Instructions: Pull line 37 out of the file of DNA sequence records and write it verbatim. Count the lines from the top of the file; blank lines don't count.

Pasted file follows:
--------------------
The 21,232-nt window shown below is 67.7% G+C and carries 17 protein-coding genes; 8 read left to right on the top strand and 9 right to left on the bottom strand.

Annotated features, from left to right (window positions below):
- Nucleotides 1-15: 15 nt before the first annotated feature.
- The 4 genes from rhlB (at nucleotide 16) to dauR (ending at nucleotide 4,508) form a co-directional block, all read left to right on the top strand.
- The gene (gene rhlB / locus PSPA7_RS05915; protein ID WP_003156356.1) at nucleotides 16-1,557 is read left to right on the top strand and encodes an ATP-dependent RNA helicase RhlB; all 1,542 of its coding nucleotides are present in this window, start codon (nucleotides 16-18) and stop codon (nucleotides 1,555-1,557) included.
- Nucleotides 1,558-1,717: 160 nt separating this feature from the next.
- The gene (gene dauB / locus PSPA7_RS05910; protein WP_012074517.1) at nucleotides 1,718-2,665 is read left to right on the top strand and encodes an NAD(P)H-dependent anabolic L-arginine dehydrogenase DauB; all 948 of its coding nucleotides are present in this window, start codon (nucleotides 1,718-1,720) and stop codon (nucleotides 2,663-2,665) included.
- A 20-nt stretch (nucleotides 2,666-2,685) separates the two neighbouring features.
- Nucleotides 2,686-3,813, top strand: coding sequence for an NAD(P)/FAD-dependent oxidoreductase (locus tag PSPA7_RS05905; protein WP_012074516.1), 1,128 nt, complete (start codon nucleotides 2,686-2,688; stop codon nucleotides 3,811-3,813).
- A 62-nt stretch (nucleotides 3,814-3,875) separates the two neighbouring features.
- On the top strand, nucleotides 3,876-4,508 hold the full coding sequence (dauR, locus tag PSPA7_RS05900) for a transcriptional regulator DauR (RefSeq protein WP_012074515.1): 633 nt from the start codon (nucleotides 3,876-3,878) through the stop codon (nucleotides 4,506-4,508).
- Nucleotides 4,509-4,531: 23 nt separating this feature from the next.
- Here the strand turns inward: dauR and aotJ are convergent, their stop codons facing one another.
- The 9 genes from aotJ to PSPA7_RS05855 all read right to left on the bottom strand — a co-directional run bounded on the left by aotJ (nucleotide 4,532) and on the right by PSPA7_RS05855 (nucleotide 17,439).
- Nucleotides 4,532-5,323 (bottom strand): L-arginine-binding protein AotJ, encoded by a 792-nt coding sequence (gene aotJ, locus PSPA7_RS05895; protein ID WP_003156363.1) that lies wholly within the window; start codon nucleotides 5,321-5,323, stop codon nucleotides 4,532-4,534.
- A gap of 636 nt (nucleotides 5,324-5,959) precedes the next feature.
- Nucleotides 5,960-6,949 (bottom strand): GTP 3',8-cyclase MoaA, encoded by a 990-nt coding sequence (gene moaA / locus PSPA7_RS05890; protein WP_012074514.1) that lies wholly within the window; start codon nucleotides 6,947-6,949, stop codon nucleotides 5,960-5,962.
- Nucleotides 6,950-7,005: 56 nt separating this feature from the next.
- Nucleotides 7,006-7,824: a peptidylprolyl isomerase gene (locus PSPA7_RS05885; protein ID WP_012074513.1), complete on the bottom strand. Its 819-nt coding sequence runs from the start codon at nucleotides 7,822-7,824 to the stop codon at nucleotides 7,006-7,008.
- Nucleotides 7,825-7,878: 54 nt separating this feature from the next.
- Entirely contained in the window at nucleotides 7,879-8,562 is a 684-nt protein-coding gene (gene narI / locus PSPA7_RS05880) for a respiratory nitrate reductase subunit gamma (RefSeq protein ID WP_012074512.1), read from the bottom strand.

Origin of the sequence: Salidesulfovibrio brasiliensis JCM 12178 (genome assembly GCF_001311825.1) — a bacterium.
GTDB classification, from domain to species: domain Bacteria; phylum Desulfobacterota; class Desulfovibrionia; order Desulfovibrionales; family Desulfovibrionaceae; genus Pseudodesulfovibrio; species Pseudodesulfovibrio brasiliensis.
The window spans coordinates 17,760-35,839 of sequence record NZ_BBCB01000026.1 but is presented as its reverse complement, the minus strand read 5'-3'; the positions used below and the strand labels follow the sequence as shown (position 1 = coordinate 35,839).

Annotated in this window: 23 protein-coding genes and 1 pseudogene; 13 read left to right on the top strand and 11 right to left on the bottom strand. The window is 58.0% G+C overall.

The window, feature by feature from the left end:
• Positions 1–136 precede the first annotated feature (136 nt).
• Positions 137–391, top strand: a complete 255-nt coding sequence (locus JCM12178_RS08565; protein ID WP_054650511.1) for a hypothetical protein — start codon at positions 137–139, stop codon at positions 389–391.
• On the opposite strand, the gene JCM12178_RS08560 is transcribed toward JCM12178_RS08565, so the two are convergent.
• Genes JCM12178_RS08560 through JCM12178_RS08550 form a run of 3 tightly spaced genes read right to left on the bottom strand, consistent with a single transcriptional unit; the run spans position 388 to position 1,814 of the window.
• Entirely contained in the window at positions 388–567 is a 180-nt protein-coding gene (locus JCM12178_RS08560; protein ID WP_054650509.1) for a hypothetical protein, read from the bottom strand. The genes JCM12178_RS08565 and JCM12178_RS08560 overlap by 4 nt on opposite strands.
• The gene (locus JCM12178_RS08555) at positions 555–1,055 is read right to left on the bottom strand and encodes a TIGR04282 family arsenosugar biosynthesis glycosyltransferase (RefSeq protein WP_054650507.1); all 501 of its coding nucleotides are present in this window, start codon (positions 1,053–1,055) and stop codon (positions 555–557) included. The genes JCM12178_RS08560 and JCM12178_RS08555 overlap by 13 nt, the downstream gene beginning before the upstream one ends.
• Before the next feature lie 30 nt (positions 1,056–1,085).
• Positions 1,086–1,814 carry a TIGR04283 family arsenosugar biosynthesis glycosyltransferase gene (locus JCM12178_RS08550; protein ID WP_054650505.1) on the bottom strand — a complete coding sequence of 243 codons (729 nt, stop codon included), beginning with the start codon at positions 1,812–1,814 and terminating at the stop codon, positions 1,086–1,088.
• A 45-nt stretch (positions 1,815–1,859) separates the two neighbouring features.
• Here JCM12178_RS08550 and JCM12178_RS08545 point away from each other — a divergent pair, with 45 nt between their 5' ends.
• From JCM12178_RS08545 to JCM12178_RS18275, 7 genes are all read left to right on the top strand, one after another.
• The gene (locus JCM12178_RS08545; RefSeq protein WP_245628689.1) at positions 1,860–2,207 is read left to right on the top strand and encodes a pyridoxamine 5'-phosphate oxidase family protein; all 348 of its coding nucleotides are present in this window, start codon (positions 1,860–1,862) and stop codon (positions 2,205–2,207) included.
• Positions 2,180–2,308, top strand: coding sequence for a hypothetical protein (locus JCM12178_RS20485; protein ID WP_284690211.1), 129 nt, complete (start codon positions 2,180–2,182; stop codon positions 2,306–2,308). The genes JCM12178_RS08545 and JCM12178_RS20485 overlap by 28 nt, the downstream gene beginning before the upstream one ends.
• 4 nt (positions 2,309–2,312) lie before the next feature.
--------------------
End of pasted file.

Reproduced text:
• From JCM12178_RS08545 to JCM12178_RS18275, 7 genes are all read left to right on the top strand, one after another.